Paycheck Calculator Minnesota - MN

(Tax Year 2023: Last Updated on September 21, 2023)

To determine your take-home pay, input your period or annual income and the required federal, state, and local W4 information into our free Minnesota paycheck calculator. The state of Minnesota has a progressive income tax system with rates ranging from 5.35% to 9.85%.

Income Information

Federal Withholding

State Withholding

Additional Information

About the Author

Nauman is a Digital Marketing Specialist and owner of several online tools like DrEmployee. He believes in helping common people by providing a free online solution to day to day tasks. This project is one of them to offer free financial tools and tips.

Minnesota - MN Paycheck Calculator: Hourly and Salary

So you're offered one or more jobs in Minnesota and can't decide which one to join or planning to move here for some other reasons, but looking for a push to make a final decision. Well, friend. You have landed at the right place. Just continue reading to find out.

Minnesota, a state bordering Canada and Lake Superior, is located in the Midwestern part of the United States. This state is full of thousands of beautiful lakes (more than 10,000 plus), as well as cultural landmarks, especially in twin cities of Minneapolis and state capital Saint Paul.

From fast and urban life in Twin cities to a calm and peaceful life in farms, surrounded by mountains and lakes, Minnesota State offers a high quality of life for everyone.

So if you are offered a new job here, or planning to move to this North Star state to start your new life, then you must be aware of all the pros and cons of relocation. Moreover, for starting a new job, you must also know how to calculate paycheck in Minnesota, as it's is essential to determine the take-home pay you are going to earn from your job. Additionally, small business employers can also take advantage of paycheck calculations to assess their employment costs for their business in Minnesota. So, this guide is a One-in-all solution for many problems. So let's get started!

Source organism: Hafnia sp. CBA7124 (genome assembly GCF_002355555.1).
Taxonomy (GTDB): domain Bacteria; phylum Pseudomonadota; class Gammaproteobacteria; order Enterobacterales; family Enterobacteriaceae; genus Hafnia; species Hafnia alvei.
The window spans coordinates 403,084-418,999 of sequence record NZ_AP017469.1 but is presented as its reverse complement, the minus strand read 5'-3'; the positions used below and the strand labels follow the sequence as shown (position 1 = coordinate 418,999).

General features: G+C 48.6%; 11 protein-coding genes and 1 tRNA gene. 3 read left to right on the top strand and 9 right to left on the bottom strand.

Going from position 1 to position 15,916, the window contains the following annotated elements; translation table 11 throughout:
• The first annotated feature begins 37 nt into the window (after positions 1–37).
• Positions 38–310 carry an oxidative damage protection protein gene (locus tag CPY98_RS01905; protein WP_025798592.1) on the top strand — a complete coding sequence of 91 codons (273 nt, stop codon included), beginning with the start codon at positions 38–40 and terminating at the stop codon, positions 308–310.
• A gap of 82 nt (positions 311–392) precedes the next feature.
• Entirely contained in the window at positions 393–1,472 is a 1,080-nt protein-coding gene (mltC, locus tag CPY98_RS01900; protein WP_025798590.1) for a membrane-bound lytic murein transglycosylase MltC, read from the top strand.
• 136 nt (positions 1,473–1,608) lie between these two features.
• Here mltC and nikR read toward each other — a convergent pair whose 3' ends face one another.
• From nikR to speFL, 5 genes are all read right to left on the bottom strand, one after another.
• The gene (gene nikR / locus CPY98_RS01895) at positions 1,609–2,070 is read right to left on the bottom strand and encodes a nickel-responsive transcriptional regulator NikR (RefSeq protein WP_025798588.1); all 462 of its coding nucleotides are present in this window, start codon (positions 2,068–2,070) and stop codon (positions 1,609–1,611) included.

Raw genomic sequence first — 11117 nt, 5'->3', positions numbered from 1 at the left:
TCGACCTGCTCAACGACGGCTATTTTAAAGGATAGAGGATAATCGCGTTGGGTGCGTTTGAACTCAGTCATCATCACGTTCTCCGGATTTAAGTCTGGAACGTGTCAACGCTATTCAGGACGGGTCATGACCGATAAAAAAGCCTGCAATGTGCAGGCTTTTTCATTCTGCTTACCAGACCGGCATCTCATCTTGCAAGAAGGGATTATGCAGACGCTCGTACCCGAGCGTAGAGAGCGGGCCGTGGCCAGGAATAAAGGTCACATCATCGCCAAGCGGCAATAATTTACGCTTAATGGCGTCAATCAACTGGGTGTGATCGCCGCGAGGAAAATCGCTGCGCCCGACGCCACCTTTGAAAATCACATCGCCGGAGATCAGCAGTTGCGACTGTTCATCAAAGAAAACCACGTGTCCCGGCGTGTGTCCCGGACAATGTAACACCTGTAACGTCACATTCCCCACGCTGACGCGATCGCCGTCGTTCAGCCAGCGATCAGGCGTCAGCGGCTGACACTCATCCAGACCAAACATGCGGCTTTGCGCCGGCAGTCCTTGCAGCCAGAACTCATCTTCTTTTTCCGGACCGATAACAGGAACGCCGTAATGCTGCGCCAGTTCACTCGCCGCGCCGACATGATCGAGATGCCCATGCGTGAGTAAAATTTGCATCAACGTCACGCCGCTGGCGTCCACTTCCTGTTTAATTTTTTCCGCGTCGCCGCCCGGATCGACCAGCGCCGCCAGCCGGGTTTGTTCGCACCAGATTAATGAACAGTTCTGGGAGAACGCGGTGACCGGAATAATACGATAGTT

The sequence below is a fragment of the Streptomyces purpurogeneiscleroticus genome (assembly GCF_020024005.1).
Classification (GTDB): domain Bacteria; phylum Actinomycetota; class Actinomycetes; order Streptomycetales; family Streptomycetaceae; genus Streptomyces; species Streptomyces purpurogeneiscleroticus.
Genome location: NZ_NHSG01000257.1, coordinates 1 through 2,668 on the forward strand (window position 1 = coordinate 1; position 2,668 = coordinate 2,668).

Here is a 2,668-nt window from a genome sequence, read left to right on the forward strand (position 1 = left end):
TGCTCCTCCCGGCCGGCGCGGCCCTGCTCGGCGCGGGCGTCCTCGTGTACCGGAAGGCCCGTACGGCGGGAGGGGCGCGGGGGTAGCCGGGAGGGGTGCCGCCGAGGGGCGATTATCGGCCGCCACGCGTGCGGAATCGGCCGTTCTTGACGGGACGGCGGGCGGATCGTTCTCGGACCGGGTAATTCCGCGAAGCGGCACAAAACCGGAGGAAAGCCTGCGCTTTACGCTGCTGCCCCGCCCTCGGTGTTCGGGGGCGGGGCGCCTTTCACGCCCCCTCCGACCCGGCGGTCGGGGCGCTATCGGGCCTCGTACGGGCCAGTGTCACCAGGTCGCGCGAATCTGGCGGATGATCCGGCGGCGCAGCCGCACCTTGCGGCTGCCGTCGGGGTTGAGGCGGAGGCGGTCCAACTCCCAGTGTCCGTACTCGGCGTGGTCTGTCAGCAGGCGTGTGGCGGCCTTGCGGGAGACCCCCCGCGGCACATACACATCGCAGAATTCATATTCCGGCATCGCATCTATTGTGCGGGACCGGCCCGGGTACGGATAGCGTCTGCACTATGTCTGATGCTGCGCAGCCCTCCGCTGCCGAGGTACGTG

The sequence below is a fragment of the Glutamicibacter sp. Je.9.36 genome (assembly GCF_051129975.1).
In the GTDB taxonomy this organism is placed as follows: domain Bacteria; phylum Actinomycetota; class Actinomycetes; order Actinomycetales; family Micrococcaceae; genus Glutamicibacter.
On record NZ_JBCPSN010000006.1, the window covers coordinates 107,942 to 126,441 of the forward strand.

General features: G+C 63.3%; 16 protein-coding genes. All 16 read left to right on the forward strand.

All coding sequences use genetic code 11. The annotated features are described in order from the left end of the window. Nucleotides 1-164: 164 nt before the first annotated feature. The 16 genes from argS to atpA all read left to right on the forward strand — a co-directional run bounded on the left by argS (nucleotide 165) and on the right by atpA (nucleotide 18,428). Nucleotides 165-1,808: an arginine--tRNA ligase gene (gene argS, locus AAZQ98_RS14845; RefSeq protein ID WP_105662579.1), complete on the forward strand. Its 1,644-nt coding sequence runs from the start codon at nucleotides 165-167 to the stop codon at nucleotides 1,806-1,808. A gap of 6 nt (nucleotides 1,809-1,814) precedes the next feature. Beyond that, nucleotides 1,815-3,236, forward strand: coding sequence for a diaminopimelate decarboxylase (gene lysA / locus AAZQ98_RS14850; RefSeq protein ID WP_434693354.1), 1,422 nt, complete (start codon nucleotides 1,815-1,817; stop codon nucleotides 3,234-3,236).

Moving to Minnesota:

Here are some of the essential points you must know before moving to Minnesota:

Cost of Living:

The cost of living in Minnesota is slightly higher than other states, with a cost of living index of 106.3 points as compared to a national index of 100 points. These indexes are deduced after considering the cost of housing, utilities, food, transportation, health, grocery, etc.


The cost of Housing in Minnesota is somewhat equal to the national average, as the median home cost in this state is $235,000, and the median rent is around $1,500/month. Moreover, for the one-bedroom apartment in State capital is available for an average rent of $1,076/month, and in Minneapolis, it a bit costlier, with one-bedrooms costs for $1,223/month, and two-bedrooms for $1,635/month in rent. However, there's undoubtedly a good chance of finding a home at lower prices in the state's smaller towns, like Hoyt Lakes.

Outdoor Activities:

Minnesota is known as the Land of 10,000 Lakes and has tons of water-based recreation activities, including boating, ice fishing, swimming, canoeing, and fishing.

Moreover, you can also enjoy your weekends and vacations by visiting numerous other outdoor and tourist spots including Parks like Lebanon Hills Regional Park, Hiking Trails like Cascade River State Park, Museums like Lake Superior Art Glass, Zoos & Aquariums like Sibley Park Zoo (Mankato) and Water & Amusement Parks like Nickelodeon Universe (Bloomington).

However, besides all these pros mentioned above for Outdoor Activities, the extreme weather, especially winters (as low as -35 degrees) and overall bland cuisine, may turn you off.


Besides, a better job and house, it is also vital to give your kids a better education. Wherefore, the Minnesota state offers a complete package of top schools, colleges, and universities, making it rank on #10 among best in the nation for Geographic Disparity: States with the Best (and Worst) Schools by USA Today. Some of the renowned schools and colleges in the state include Carlton College (Northfield) and Minnetonka Public School District (Minnetonka).

Business and Job Opportunities:

As we are done with all other facts, let's jump to the main topic of Business & Job Opportunities and Paycheck Calculation.